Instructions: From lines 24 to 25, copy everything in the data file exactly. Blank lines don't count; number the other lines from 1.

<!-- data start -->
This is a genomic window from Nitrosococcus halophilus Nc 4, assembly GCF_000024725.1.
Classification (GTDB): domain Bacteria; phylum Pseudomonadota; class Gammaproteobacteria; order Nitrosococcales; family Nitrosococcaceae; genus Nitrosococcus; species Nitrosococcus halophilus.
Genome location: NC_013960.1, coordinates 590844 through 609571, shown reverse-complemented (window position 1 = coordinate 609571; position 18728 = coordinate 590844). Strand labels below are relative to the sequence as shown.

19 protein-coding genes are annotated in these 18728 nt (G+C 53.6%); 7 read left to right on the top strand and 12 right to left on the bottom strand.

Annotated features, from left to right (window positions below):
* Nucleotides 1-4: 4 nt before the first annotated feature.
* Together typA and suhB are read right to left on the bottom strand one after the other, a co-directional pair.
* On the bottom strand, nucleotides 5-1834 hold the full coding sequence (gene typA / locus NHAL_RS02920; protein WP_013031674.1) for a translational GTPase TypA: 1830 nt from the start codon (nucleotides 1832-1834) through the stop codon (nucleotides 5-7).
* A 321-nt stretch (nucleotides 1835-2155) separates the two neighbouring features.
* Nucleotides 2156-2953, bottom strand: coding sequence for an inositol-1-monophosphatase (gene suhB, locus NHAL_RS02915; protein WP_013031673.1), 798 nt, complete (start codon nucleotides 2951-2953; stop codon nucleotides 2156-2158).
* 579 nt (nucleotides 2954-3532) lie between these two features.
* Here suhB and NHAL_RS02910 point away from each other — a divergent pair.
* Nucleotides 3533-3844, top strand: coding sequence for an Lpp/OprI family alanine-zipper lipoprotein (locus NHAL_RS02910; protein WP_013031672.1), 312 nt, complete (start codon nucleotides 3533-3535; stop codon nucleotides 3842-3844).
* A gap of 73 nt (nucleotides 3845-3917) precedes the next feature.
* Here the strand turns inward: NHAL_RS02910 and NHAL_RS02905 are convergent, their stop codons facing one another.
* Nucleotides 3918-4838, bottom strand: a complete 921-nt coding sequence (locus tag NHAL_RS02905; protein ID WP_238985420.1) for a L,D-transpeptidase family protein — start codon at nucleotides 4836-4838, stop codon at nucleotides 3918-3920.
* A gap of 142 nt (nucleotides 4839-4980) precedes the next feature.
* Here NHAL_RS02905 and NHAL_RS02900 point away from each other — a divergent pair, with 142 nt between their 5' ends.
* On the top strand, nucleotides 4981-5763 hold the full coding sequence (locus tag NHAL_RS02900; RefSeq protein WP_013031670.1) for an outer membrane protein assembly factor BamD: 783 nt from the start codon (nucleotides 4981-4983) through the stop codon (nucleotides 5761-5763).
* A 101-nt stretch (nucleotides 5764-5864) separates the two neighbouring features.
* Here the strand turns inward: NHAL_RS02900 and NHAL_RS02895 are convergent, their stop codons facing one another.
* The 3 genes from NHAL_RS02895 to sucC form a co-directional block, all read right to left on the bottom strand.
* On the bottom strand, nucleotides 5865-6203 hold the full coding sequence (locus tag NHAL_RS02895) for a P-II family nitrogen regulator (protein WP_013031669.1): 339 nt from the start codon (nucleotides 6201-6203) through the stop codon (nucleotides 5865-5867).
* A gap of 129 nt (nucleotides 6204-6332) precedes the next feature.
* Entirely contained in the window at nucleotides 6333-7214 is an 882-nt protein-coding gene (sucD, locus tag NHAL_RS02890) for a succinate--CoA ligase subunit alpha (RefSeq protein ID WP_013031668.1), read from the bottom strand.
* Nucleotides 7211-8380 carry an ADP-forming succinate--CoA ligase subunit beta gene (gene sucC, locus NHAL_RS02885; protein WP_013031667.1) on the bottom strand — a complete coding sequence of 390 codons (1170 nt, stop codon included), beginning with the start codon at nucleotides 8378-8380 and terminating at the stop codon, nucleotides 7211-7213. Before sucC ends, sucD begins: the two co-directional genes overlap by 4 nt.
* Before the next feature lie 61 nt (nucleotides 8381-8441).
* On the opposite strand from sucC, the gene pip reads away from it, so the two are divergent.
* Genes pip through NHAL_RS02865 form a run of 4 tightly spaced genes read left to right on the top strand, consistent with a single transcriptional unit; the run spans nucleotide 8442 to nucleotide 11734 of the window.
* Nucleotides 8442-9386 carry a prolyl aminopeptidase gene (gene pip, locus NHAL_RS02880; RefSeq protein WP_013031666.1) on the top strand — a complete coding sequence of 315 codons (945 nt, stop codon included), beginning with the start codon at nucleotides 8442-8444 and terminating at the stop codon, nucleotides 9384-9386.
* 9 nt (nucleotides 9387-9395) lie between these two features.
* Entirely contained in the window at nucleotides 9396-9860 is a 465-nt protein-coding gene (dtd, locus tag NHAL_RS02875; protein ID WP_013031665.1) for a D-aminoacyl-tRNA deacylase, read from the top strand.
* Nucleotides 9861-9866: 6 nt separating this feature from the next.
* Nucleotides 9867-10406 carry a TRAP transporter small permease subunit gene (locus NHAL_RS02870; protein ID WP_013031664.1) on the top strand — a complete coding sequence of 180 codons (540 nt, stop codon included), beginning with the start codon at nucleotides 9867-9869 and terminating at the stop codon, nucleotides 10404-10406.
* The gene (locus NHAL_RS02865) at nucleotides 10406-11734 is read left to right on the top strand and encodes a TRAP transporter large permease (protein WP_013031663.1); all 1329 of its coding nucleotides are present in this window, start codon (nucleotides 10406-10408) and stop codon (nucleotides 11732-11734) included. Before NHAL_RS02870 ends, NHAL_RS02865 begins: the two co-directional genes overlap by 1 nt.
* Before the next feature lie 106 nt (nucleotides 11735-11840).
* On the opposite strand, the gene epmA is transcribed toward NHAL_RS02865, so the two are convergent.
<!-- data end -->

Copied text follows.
* A gap of 129 nt (nucleotides 6204-6332) precedes the next feature.
* Entirely contained in the window at nucleotides 6333-7214 is an 882-nt protein-coding gene (sucD, locus tag NHAL_RS02890) for a succinate--CoA ligase subunit alpha (RefSeq protein ID WP_013031668.1), read from the bottom strand.